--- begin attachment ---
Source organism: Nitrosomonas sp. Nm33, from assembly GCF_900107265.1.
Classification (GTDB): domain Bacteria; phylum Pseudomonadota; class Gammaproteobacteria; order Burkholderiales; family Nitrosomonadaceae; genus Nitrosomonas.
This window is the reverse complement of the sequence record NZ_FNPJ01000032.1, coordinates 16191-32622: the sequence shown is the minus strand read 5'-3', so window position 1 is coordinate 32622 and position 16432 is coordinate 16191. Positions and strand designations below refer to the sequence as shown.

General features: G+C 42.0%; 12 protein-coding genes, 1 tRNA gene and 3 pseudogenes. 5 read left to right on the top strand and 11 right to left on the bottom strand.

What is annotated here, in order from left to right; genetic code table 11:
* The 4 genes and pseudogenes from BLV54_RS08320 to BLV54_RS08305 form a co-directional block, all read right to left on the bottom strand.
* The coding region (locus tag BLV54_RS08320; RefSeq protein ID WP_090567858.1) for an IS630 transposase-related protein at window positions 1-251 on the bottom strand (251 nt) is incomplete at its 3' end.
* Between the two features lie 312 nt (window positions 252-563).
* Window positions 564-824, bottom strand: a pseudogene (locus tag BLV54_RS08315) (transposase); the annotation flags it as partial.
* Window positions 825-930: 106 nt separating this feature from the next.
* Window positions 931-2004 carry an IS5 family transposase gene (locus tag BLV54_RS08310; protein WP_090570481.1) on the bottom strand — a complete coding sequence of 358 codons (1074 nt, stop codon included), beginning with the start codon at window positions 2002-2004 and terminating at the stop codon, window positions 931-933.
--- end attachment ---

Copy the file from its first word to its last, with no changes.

Source organism: Nitrosomonas sp. Nm33, from assembly GCF_900107265.1.
Classification (GTDB): domain Bacteria; phylum Pseudomonadota; class Gammaproteobacteria; order Burkholderiales; family Nitrosomonadaceae; genus Nitrosomonas.
This window is the reverse complement of the sequence record NZ_FNPJ01000032.1, coordinates 16191-32622: the sequence shown is the minus strand read 5'-3', so window position 1 is coordinate 32622 and position 16432 is coordinate 16191. Positions and strand designations below refer to the sequence as shown.

General features: G+C 42.0%; 12 protein-coding genes, 1 tRNA gene and 3 pseudogenes. 5 read left to right on the top strand and 11 right to left on the bottom strand.

What is annotated here, in order from left to right; genetic code table 11:
* The 4 genes and pseudogenes from BLV54_RS08320 to BLV54_RS08305 form a co-directional block, all read right to left on the bottom strand.
* The coding region (locus tag BLV54_RS08320; RefSeq protein ID WP_090567858.1) for an IS630 transposase-related protein at window positions 1-251 on the bottom strand (251 nt) is incomplete at its 3' end.
* Between the two features lie 312 nt (window positions 252-563).
* Window positions 564-824, bottom strand: a pseudogene (locus tag BLV54_RS08315) (transposase); the annotation flags it as partial.
* Window positions 825-930: 106 nt separating this feature from the next.
* Window positions 931-2004 carry an IS5 family transposase gene (locus tag BLV54_RS08310; protein WP_090570481.1) on the bottom strand — a complete coding sequence of 358 codons (1074 nt, stop codon included), beginning with the start codon at window positions 2002-2004 and terminating at the stop codon, window positions 931-933.